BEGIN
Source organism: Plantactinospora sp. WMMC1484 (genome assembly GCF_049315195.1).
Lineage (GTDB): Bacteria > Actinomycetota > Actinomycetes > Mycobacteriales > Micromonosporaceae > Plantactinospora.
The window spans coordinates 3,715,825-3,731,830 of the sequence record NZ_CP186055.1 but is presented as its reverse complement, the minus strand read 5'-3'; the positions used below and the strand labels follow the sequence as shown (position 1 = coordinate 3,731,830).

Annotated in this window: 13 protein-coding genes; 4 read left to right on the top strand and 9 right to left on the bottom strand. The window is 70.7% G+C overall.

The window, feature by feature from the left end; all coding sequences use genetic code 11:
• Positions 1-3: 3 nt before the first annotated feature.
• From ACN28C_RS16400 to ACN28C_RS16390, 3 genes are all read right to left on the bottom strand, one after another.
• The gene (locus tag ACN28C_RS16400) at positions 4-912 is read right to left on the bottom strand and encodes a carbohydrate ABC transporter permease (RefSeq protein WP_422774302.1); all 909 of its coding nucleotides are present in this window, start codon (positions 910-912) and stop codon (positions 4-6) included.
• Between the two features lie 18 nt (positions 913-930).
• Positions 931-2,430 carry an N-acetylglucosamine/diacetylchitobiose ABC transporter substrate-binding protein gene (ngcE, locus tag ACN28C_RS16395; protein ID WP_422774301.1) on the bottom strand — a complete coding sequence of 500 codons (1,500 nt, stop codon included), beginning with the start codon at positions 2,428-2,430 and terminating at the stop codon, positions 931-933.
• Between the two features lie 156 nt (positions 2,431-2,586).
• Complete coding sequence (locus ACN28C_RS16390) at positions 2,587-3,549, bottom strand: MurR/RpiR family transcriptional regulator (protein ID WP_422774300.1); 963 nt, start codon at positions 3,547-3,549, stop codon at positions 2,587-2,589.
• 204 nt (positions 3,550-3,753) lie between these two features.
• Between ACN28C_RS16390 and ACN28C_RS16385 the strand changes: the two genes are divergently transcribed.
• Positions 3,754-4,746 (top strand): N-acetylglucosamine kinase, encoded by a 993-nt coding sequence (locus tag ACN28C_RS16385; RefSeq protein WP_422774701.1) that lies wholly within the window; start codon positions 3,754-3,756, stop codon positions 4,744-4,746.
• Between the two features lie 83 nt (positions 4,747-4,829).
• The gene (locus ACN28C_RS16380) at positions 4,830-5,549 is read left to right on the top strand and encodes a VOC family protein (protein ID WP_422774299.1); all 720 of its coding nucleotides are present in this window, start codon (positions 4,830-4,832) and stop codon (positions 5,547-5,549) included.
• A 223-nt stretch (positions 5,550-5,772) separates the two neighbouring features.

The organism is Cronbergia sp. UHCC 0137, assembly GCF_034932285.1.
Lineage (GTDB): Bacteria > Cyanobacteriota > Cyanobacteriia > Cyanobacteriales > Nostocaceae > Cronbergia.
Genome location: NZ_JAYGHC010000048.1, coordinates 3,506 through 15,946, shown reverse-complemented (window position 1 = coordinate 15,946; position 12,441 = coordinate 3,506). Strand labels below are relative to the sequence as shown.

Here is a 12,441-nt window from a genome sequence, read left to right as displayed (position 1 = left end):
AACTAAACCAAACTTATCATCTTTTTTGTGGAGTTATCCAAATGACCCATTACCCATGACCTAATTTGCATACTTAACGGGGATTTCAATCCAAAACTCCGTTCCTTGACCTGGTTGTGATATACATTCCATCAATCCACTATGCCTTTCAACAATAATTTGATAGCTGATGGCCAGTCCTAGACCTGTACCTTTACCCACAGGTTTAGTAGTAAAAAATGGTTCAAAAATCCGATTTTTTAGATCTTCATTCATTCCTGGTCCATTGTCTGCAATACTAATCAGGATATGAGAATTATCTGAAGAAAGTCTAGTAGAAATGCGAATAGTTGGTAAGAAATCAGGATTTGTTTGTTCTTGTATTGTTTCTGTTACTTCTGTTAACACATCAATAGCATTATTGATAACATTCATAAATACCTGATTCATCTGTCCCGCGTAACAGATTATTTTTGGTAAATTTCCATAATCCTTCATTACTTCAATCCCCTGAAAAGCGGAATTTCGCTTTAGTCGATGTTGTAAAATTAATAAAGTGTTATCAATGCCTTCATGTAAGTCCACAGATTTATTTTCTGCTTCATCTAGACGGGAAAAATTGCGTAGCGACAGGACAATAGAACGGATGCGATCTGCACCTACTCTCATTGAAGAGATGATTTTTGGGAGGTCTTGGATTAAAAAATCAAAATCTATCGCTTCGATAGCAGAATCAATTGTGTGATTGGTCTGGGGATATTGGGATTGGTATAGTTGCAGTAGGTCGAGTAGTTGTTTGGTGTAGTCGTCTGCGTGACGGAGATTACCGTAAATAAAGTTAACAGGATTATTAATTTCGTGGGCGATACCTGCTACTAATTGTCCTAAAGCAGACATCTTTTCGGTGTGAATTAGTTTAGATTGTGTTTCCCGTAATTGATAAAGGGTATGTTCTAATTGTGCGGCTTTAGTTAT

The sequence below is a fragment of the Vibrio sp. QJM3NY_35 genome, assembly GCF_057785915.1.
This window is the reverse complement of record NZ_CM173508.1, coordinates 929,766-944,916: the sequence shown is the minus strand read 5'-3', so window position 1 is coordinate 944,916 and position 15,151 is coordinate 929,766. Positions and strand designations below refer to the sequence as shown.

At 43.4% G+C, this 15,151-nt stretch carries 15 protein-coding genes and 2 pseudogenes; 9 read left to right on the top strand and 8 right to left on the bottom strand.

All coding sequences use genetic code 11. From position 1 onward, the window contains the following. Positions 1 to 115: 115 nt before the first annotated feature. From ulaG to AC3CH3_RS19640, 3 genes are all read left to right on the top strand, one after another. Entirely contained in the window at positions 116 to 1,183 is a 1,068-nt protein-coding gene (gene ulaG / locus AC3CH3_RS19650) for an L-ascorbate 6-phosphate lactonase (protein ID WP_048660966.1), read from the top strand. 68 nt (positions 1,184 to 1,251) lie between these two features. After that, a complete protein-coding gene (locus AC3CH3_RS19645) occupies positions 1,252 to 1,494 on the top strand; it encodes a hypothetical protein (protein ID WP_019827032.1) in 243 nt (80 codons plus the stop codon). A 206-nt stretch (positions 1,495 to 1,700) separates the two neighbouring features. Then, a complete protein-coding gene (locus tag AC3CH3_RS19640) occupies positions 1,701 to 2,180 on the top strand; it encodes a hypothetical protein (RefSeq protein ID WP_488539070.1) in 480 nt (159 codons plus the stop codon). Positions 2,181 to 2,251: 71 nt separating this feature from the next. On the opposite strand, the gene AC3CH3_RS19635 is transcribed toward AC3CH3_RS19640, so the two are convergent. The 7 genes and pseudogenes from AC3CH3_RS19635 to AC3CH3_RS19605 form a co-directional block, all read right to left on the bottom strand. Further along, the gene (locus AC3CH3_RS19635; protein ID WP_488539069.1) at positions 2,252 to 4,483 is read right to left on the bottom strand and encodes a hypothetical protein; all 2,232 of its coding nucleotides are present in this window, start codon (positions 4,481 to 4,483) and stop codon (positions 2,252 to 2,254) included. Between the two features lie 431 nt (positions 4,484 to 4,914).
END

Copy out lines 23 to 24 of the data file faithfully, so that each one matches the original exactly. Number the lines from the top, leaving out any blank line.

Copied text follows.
AACTAAACCAAACTTATCATCTTTTTTGTGGAGTTATCCAAATGACCCATTACCCATGACCTAATTTGCATACTTAACGGGGATTTCAATCCAAAACTCCGTTCCTTGACCTGGTTGTGATATACATTCCATCAATCCACTATGCCTTTCAACAATAATTTGATAGCTGATGGCCAGTCCTAGACCTGTACCTTTACCCACAGGTTTAGTAGTAAAAAATGGTTCAAAAATCCGATTTTTTAGATCTTCATTCATTCCTGGTCCATTGTCTGCAATACTAATCAGGATATGAGAATTATCTGAAGAAAGTCTAGTAGAAATGCGAATAGTTGGTAAGAAATCAGGATTTGTTTGTTCTTGTATTGTTTCTGTTACTTCTGTTAACACATCAATAGCATTATTGATAACATTCATAAATACCTGATTCATCTGTCCCGCGTAACAGATTATTTTTGGTAAATTTCCATAATCCTTCATTACTTCAATCCCCTGAAAAGCGGAATTTCGCTTTAGTCGATGTTGTAAAATTAATAAAGTGTTATCAATGCCTTCATGTAAGTCCACAGATTTATTTTCTGCTTCATCTAGACGGGAAAAATTGCGTAGCGACAGGACAATAGAACGGATGCGATCTGCACCTACTCTCATTGAAGAGATGATTTTTGGGAGGTCTTGGATTAAAAAATCAAAATCTATCGCTTCGATAGCAGAATCAATTGTGTGATTGGTCTGGGGATATTGGGATTGGTATAGTTGCAGTAGGTCGAGTAGTTGTTTGGTGTAGTCGTCTGCGTGACGGAGATTACCGTAAATAAAGTTAACAGGATTATTAATTTCGTGGGCGATACCTGCTACTAATTGTCCTAAAGCAGACATCTTTTCGGTGTGAATTAGTTTAGATTGTGTTTCCCGTAATTGATAAAGGGTATGTTCTAATTGTGCGGCTTTAGTTAT

The sequence below is a fragment of the Vibrio sp. QJM3NY_35 genome, assembly GCF_057785915.1.